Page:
Wed, Jul 22, 2009 - Page 14 News List

[CD REVIEWS: TAIWAN]

By Ian Bartholomew and David Chen  /  STAFF REPORTER

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When Chou Huei (周蕙) released her first album a decade ago, she was widely tipped to become one of the four lesser “Queens of Heaven” (四小天后) of the Chinese-language music scene along with Jolin Tsai (蔡依林), Stefanie Sun (孫燕姿) and Elva Hsiao (蕭亞軒). Her place has since been taken by Fish Leong (梁靜茹) (see Feb. 18 Taipei Times review).

Her most recent album, a self-titled release with a particularly first-person outlook, does not bode well for an upturn for her career. Chou is a talented singer with a voice that can take on many colors, and it is a testament to her vocal skills that one can actually sit through the first two tracks on the album — the first a particularly ill-advised duet with martial arts star and wannabe crooner Jackie Chan (成龍), the second a track titled Chou Huei. Surely having a self-titled song on a self-titled album is just a little too self-referential even for the notoriously narcissistic world of Mando-pop. “Every cell of my body is going wild/come enjoy the music with me, yeah ...” Nuff said. Though if you ignore the lyrics, this is actually quite a nice bubblegum number.

The orchestration of Chou Huei is overall of a very high standard, with plenty of unexpected little departures, such as the striped down Keeping Faith (守約) with a simple piano accompaniment, or the clever mix of electronica and plucked guitar in Complicated. Even her most conventional Mando-pop ballads, such as My Protector (守護者), have a degree of controlled elegance that can be quite appealing in contrast to the overblown sentimentality of the genre as a whole.

Chou Huei moves along the well-beaten path of the Mando-pop mainstream, with occasional digressions along the way to keep things interesting. Only one track, Night Moves (夜動), is an absolute dud, when she strikes out into atmospheric Cocteau Twins territory and gets utterly lost.

— IAN BARTHOLOMEW

Pop A-mit (阿密特) into the CD player and the first thing that greets you is a barrage of Metallica-like wall of drums and guitars. A-mei is rocking out big time, and while Open the Door, See the Mountain (開門見山) is not completely convincing as a heavy metal outcry that romance is dead and you should just take what you can get, it has the virtue of novelty for Taiwan’s first lady of song.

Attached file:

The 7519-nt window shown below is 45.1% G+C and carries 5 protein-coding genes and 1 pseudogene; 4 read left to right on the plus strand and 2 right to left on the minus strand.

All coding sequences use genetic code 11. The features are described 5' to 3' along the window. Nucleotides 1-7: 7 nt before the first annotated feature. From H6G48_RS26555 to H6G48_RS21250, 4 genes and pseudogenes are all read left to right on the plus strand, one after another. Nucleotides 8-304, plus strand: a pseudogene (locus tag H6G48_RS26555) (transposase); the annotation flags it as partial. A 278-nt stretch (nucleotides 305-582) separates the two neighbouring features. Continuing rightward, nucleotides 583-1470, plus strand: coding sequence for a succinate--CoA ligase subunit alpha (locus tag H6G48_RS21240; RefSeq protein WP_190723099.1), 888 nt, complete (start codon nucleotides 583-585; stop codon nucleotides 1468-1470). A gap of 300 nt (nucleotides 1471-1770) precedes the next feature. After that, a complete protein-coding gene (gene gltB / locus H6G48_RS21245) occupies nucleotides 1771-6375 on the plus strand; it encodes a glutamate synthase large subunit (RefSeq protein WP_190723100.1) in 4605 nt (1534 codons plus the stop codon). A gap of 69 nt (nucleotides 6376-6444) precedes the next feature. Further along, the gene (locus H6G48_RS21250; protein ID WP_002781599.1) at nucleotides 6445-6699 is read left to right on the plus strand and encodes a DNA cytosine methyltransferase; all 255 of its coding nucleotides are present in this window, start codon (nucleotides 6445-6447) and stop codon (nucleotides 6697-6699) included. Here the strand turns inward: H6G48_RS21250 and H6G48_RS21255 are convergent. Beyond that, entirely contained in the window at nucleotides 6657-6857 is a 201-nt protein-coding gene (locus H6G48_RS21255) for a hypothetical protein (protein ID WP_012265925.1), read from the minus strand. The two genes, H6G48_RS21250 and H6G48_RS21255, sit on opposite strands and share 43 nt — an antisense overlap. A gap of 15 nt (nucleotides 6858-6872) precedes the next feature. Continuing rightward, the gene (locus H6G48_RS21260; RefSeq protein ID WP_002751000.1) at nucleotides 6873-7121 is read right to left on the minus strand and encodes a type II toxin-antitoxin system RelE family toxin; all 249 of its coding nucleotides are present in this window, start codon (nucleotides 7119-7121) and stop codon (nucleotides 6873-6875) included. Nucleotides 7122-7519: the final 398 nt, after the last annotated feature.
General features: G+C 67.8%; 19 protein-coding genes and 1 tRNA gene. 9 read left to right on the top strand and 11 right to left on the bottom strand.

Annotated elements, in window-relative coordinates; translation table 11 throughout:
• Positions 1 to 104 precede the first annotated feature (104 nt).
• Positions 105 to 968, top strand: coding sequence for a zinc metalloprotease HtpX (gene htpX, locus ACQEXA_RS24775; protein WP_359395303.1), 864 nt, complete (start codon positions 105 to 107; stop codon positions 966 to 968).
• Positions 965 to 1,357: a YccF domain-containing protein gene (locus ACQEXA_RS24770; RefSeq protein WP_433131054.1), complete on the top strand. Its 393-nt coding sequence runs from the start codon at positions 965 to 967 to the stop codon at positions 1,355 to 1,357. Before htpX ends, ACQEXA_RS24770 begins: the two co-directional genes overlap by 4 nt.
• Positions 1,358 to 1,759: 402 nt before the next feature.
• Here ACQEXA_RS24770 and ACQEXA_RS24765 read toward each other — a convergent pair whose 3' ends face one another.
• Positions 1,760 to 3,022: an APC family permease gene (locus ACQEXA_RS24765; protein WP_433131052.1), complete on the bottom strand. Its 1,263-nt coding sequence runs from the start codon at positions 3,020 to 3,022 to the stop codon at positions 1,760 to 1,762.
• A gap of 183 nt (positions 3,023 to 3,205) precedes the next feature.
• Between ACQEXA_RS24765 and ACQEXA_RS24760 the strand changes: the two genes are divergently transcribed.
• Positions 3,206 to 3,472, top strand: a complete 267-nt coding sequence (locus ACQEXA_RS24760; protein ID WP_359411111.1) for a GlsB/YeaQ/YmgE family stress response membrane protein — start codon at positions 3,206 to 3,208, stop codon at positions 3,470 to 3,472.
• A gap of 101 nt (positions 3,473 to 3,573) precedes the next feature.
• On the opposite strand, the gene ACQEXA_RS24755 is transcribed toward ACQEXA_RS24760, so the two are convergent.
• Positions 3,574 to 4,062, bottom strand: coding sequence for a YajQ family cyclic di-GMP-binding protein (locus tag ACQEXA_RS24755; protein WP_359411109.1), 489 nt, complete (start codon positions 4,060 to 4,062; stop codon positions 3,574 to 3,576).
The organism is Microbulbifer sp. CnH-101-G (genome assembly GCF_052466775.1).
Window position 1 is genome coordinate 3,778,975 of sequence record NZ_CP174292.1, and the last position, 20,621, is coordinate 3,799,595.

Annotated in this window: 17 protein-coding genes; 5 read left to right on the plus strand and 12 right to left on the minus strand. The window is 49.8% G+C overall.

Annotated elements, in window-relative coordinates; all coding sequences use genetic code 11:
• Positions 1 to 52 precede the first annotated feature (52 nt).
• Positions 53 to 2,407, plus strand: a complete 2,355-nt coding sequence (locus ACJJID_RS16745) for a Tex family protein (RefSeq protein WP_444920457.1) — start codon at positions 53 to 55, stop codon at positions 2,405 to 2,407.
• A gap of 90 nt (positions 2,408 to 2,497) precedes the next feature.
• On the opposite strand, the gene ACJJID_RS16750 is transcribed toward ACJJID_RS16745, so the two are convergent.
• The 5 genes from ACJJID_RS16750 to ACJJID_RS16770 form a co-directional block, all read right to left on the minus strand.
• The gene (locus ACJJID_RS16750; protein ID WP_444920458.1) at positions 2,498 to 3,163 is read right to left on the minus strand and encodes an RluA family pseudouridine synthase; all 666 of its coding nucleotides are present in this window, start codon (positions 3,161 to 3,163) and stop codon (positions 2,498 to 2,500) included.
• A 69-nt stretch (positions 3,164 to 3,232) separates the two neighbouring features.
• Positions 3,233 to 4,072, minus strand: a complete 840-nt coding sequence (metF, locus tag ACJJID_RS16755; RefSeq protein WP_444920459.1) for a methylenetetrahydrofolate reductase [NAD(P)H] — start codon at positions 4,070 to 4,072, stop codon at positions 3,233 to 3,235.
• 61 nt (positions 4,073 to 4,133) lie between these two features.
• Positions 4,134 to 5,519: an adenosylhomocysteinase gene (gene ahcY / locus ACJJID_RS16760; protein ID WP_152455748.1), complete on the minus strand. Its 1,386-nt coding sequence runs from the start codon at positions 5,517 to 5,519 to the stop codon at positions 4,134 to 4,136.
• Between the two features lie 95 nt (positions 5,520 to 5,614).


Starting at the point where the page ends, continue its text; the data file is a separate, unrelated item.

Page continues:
Fortunately, although A-mei (張惠妹) is no Chrissie Hynde or Debbie Harry, she has the performing chops to carry off these forays into angst and cynicism in Black Eats Black (黑吃黑) and Animal Sentimentality After Falling in Love (相愛後動物感傷), even if the bad girl persona is as much of a pose as the ridiculous images of her in a black sequined cat suit that adorn the liner notes.

The mood of alienation and anomie even seeps into more conventional ballads, such as power pop piece Divided Self (分生) and works particularly well in the heavy rock Taiwanese anthem Come If You Dare? (好膽你就來), which is good fun, even if owing a huge debt to Wu Bai (伍佰). The title track A-mit, sung in the Bunun Aboriginal language, is also something of a novelty and will doubtless be hugely appealing to the pseudo metal/punk musical ethos that many Aboriginal boys aspire to. While musically it looks back to the days of massive drums and feedback-drenched base, the mixture with traditional singing styles and lyrics that tackle the homesickness off youths cut of from the lives of their local communities gives this track considerable interest.

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